Laker for a first timer

Builder show and discuss their progress.
Bruce36549
Posts: 70
Joined: Sun Dec 07, 2008 11:01 pm
Type of boat I like: <-- Please read instructions to the left and delete this text. Then, tell us what type boat you like! :-)
Location: Lower Alabama USA on Perdido Bay

Re: Laker for a first timer

Post by Bruce36549 » Sat May 30, 2009 9:35 pm

Thanks for the comments, guys. Getting this close to the finish, it gets harder to spend the time on the niggly little things to get it right.

Bruce
I may look busy, but I'm only confused.

Bruce36549
Posts: 70
Joined: Sun Dec 07, 2008 11:01 pm
Type of boat I like: <-- Please read instructions to the left and delete this text. Then, tell us what type boat you like! :-)
Location: Lower Alabama USA on Perdido Bay

Re: Laker for a first timer

Post by Bruce36549 » Thu Jun 11, 2009 11:51 am

Been working on getting the coaming finished:

Wanted to finish the outside of the coaming before putting the wider piece on top to get it done neater. Put a small fillet at the deck joint, and painted three coats of resin on the outside. I just didn't want to fight trying to get a brush up underneath the overhang of the cap piece.

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Also took the time to drill holes front and back for carry handles. Left a little excess rope till after launch to make it easier to make the loop shorter if it hangs down too far.

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On to the coaming cap. Fitted the pieces and marked each end for cutting:

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Then dry fitted the entire assemblage to make sure it was right:

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I may look busy, but I'm only confused.

Bruce36549
Posts: 70
Joined: Sun Dec 07, 2008 11:01 pm
Type of boat I like: <-- Please read instructions to the left and delete this text. Then, tell us what type boat you like! :-)
Location: Lower Alabama USA on Perdido Bay

Re: Laker for a first timer

Post by Bruce36549 » Thu Jun 11, 2009 11:56 am

Got the coaming cap piece glued down and final sanding done:

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Bruce
I may look busy, but I'm only confused.

Bruce36549
Posts: 70
Joined: Sun Dec 07, 2008 11:01 pm
Type of boat I like: <-- Please read instructions to the left and delete this text. Then, tell us what type boat you like! :-)
Location: Lower Alabama USA on Perdido Bay

Re: Laker for a first timer

Post by Bruce36549 » Thu Jun 11, 2009 12:09 pm

Meanwhile, I started making a paddle. It's getting too close to launch date to get fancy, and I didn't want to buy a commercially made "plastic" one so I followed a design that I had seen at the Wood Boat Festival in Josephine last month. Two 3/4 X 2 inch pieces of poplar laminated then milled to 1 1/4 inches square. Cut a curve in the last 12 inches of each end with my band saw, then rounded off the edges of the shaft with a 3/4 inch roundover on the router table. Finally tapered and shaped the back side of the last 12 inches on each end with a hand plane and sanded the entire shebang. The paddles are made of left over 1/4 inch plywood from the boat and are designed to supposedly drip water off the lower corner before it starts to run down the shaft. We'll see. I'll just brush on 3 coats of resin to finish it up. Cheap, easy, fast and should work as good as anything else.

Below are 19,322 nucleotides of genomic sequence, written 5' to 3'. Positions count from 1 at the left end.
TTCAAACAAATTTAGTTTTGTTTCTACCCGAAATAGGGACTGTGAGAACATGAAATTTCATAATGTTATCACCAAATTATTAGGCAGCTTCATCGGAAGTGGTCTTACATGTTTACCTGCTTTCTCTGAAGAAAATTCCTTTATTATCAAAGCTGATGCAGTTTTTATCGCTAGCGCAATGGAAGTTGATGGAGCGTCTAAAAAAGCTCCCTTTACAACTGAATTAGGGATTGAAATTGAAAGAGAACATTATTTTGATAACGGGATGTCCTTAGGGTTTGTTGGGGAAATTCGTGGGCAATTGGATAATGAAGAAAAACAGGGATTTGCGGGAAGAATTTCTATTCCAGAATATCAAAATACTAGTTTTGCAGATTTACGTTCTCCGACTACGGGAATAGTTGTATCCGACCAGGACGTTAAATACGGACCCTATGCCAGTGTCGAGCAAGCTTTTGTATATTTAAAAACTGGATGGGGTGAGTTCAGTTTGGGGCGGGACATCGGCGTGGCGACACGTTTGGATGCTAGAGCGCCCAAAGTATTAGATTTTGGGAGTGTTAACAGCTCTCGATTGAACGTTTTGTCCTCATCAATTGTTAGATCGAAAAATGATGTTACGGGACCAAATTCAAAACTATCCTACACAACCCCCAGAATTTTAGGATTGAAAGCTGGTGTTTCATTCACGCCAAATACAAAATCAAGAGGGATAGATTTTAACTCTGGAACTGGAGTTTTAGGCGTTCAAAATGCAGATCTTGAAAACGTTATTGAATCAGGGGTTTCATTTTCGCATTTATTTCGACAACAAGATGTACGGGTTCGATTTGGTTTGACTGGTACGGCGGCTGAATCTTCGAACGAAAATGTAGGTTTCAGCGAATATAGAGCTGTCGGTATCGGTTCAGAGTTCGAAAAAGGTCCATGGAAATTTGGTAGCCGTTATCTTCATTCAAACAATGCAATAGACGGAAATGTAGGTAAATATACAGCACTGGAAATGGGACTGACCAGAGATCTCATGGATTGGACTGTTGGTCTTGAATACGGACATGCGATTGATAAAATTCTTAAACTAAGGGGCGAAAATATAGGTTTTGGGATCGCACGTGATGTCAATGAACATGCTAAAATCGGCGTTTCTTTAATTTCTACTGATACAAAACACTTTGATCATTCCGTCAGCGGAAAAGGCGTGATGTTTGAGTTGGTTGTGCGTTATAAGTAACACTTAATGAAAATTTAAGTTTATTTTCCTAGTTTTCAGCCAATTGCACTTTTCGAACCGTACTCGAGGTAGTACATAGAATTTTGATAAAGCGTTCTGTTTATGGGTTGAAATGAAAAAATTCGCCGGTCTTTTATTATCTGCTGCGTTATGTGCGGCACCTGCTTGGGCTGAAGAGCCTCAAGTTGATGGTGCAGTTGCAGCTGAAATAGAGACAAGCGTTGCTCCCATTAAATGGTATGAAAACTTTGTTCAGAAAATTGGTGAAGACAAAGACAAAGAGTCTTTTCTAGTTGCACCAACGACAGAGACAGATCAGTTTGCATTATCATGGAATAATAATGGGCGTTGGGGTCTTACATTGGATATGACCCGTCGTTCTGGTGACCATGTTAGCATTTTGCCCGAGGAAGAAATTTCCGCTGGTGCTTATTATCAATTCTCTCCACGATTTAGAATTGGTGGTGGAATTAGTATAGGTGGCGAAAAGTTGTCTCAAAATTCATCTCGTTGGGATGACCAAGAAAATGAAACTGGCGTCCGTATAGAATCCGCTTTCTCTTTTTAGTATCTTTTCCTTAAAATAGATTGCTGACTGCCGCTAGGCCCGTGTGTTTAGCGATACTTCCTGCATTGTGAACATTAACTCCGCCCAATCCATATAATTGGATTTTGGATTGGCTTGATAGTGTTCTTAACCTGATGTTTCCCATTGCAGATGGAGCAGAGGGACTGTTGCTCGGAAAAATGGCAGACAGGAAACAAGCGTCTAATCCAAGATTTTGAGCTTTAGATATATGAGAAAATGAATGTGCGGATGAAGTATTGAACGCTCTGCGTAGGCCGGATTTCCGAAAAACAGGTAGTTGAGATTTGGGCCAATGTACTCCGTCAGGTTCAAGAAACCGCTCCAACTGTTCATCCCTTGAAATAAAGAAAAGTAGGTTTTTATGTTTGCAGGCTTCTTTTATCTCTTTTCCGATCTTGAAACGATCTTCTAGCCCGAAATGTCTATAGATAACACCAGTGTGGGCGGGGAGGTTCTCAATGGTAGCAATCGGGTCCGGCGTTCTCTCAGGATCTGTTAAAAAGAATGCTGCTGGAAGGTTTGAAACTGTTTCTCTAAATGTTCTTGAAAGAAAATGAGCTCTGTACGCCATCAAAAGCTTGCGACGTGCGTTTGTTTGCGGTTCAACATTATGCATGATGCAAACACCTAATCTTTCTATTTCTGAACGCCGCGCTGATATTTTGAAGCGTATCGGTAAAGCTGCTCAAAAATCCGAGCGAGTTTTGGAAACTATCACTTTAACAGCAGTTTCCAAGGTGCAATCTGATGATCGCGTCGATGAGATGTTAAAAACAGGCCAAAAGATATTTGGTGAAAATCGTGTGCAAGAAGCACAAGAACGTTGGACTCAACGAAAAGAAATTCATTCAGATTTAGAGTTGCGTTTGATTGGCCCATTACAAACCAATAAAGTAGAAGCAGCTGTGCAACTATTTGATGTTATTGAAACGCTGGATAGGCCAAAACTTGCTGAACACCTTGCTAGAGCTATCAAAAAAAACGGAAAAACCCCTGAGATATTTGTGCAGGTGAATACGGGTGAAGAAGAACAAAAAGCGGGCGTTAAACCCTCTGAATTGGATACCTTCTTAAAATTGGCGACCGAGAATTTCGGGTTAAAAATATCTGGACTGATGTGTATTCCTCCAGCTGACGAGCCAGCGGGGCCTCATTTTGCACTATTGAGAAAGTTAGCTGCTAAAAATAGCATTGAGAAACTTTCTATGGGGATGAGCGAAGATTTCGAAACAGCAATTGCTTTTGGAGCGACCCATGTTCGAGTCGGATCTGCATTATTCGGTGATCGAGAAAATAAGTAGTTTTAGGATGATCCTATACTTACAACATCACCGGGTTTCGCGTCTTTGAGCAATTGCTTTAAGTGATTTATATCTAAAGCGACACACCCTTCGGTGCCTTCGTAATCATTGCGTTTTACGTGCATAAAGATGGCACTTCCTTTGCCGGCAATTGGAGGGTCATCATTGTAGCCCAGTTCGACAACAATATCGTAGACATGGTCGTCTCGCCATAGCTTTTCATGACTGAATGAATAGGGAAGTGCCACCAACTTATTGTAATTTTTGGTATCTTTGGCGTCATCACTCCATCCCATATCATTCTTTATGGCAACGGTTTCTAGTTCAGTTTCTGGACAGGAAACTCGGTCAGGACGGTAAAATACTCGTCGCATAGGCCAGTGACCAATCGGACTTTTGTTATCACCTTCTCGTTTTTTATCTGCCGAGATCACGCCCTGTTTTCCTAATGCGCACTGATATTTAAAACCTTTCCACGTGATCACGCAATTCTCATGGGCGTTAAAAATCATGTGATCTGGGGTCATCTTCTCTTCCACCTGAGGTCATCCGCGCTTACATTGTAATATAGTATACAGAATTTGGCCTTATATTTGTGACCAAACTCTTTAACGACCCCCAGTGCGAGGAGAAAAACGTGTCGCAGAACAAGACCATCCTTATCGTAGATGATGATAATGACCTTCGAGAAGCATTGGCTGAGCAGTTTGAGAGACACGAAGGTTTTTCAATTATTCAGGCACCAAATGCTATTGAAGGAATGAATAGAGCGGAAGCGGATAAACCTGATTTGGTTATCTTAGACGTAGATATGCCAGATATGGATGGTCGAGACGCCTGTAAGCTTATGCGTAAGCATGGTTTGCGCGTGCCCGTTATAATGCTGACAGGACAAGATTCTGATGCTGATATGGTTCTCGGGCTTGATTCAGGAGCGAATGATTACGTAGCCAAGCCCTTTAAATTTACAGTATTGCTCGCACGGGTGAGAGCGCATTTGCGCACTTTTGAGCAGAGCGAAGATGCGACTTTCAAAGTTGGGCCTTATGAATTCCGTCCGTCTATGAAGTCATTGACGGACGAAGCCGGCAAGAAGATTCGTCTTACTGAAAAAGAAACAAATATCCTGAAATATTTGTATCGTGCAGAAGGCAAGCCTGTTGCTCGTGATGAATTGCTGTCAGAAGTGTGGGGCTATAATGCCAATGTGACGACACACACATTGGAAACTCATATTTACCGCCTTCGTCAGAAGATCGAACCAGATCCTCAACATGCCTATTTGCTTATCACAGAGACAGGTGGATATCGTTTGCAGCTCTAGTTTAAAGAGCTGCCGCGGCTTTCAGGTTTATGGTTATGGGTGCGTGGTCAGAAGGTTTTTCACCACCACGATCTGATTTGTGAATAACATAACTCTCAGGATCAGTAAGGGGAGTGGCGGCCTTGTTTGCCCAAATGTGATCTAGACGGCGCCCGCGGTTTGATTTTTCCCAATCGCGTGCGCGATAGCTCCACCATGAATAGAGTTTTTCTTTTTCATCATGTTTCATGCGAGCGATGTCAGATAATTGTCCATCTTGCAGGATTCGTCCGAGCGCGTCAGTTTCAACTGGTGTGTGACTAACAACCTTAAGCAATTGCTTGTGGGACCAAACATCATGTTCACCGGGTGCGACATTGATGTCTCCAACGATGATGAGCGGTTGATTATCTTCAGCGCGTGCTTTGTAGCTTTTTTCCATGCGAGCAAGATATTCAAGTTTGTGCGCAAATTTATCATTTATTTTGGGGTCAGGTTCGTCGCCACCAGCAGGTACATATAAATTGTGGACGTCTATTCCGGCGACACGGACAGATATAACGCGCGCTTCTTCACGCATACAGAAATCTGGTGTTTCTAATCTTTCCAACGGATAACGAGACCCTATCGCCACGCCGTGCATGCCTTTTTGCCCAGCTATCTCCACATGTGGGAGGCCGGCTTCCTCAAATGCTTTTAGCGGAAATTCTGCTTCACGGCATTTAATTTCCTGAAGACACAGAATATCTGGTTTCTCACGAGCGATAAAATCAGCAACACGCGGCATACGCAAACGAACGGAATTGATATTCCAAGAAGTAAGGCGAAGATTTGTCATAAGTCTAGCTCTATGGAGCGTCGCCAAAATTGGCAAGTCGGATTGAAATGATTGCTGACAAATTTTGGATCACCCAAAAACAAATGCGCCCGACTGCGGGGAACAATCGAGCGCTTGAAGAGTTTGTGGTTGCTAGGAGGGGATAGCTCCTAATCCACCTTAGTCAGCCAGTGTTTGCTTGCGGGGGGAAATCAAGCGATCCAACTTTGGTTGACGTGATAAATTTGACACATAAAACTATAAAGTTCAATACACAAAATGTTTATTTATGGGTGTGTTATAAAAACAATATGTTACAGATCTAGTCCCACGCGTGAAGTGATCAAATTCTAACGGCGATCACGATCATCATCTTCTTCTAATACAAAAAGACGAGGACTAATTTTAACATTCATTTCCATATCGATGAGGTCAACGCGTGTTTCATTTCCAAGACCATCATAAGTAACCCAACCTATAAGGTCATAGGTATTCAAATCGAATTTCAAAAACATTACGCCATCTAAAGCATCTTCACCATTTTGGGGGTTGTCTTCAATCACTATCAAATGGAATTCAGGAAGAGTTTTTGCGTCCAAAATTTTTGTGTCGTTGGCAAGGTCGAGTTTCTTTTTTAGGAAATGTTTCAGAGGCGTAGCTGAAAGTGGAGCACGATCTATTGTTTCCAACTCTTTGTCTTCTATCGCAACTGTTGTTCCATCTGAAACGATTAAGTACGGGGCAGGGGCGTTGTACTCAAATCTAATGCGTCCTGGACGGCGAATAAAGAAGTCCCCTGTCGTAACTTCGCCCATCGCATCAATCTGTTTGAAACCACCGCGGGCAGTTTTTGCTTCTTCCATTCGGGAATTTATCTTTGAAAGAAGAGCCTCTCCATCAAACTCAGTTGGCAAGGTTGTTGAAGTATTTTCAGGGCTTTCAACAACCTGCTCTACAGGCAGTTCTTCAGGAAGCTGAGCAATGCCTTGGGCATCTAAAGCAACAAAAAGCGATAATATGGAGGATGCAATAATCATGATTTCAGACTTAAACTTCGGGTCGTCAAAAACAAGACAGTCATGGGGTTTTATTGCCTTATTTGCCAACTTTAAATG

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I didn't have enough clamps deep enough to reach to the middle of the paddles to do both ends at the same time:

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Bruce
I may look busy, but I'm only confused.

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hairymick
Design Reviewer
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Joined: Wed Jan 04, 2006 8:54 am
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Location: Queensland, Australia
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Re: Laker for a first timer

Post by hairymick » Thu Jun 11, 2009 4:52 pm

geez Bruce,

You do nice work mate.

Ya gonna LOVE this boat. :D
Regards,
Mick

JEMWATERCRAFT Swampgirl; Wadefish;Touring Pirogue;South Wind; P5 ;
Laker X 2, Sasquatch 16.5 T-V 15 Okwata 15:
Cobia 15 (under construction)

OnkaBob
Posts: 388
Joined: Fri Jul 18, 2008 10:12 am
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Location: Seaford, South Oz

Re: Laker for a first timer

Post by OnkaBob » Thu Jun 11, 2009 5:41 pm

Looking betterer and betterer all the time Bruce! That wood grain is even more impressive up close too.

I like your "Cheap, easy,fast" paddle - it puts my "quick n dirty" one to shame :oops: ! I hollowed out the shaft on mine to reduce weight but I imagine that poplar would be almost as light because I used a denser hardwood (had to take what was available). When you've finished can you let us know the all up weight please? I've nearly finished a second paddle of my own design but am thinking of copying yours as another project, it looks that good 8) .
Cheers, Bob

Laker 13 - christened and slimed (just).
Laker accessories underway.

Bruce36549
Posts: 70
Joined: Sun Dec 07, 2008 11:01 pm
Type of boat I like: <-- Please read instructions to the left and delete this text. Then, tell us what type boat you like! :-)